# How do I use the takeoff and landing distance charts in the C172 POH?

Can anyone explain how to calculate takeoff and landing distances using the chart for C172s, and please give me an example?

• If you have an iPhone or iPad, there is a free App called "C172 Performance". I often use this before I fly a C172. apps.apple.com/ca/app/c172-performance/id741721884 Apr 3, 2020 at 16:31
• Yes, I can. But, this is definitely something best taught in person, or at least in real time. It is not too complex once you get the hang of it. Do you have a CFI you can ask? Also, to what year and model of C172 are you referring? Some POHs have a textual table to calculate each of those performance figures. Some have a complex looking x/y-axis graph. Apr 3, 2020 at 17:35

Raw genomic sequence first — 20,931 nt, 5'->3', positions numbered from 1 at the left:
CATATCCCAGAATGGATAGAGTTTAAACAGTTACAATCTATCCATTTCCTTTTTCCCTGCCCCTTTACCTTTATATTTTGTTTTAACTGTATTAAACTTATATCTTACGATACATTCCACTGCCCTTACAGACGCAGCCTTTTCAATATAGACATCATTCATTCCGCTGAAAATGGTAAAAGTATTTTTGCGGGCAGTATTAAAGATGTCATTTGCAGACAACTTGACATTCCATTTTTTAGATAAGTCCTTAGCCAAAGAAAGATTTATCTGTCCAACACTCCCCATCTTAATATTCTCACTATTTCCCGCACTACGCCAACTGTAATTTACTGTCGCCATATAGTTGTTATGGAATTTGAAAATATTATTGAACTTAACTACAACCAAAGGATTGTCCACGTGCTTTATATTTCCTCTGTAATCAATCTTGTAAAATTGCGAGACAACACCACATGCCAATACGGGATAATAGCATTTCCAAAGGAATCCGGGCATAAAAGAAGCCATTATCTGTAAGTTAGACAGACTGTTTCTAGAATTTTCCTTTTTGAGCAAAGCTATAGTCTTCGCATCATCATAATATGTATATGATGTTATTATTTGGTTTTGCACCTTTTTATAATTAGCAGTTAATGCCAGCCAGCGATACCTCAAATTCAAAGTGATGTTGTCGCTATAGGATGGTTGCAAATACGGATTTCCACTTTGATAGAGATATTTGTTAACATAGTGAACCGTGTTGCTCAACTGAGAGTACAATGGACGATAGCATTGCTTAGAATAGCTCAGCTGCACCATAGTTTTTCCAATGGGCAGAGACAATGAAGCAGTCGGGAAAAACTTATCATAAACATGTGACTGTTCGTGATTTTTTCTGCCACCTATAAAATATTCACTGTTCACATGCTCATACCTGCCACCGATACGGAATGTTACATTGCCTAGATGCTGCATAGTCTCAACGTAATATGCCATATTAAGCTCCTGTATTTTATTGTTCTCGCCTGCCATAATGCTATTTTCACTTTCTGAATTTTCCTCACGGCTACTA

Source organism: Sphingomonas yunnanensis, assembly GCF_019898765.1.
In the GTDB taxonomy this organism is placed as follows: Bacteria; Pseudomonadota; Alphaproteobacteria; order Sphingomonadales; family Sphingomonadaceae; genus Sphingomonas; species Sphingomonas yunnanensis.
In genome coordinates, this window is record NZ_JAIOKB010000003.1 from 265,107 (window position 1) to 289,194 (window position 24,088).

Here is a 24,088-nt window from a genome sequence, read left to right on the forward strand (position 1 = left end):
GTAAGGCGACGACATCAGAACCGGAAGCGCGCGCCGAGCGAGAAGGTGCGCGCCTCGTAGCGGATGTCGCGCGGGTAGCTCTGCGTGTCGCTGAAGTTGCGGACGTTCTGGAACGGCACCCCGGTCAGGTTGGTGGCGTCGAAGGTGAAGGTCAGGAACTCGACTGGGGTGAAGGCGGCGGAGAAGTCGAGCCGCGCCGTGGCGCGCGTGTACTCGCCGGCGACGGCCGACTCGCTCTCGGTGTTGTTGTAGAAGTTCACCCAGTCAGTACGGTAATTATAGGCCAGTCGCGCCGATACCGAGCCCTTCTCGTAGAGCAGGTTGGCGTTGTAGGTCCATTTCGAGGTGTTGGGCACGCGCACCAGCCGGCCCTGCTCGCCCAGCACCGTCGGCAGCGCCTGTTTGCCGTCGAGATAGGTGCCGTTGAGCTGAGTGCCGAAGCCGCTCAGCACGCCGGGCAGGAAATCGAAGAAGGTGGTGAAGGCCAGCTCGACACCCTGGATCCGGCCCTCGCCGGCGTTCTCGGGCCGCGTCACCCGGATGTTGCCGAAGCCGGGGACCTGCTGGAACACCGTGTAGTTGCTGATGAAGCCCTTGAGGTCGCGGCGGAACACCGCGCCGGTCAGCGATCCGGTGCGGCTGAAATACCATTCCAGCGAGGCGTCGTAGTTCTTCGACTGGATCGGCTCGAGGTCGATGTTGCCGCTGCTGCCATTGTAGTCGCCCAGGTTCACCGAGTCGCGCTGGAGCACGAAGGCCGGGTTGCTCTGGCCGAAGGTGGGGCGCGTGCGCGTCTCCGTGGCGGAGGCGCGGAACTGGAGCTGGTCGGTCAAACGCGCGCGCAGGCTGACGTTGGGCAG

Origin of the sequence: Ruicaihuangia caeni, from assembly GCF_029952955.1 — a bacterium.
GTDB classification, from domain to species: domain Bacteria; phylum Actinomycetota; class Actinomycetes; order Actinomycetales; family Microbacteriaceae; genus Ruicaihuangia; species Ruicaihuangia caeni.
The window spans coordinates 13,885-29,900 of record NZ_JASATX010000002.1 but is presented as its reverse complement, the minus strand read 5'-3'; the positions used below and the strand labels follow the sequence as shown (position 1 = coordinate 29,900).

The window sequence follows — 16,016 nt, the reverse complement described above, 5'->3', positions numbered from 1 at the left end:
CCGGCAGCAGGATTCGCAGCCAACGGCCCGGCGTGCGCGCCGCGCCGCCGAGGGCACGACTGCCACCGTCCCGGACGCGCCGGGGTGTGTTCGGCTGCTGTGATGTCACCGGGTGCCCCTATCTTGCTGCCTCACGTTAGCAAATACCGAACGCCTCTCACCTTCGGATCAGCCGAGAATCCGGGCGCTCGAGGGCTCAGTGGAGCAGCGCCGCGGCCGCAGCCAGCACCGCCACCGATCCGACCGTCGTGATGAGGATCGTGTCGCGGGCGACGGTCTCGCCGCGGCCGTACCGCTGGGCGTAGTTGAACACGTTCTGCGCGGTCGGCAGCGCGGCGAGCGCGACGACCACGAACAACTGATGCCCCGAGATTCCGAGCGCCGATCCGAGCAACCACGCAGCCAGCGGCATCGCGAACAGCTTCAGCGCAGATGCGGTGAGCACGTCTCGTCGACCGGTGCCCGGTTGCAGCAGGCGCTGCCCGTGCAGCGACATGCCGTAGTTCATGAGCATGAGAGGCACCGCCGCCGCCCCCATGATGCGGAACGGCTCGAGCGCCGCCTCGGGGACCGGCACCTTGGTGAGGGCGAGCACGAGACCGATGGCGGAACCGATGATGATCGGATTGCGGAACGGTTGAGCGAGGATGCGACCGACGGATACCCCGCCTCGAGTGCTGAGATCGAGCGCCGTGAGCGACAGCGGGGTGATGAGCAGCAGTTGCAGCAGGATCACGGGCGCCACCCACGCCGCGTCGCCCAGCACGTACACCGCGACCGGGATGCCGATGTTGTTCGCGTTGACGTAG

• You can also find an explanation here aviation.stackexchange.com/questions/13129/… Apr 3, 2020 at 17:45

There are many ways to calculate aircraft performance. Some ways are entirely manual through the use of formulas. Some ways use electronic means like apps and special calculators. Some ways use pre-calculated Tables. Then there are ways that use graphs and charts. Let’s tackle the charts way.

First, remember one thing. These charts are made from data obtained using highly experienced and skilled test pilots using brand new airplanes with ideal performance and under ideal conditions. Since you probably meet none of these parameters (most of us don’t), it is best to add as much as 50% fudge-factor to your results as a safety buffer.

Think of the Takeoff and the Landing Performance Charts as each being a combination of 4 separate charts.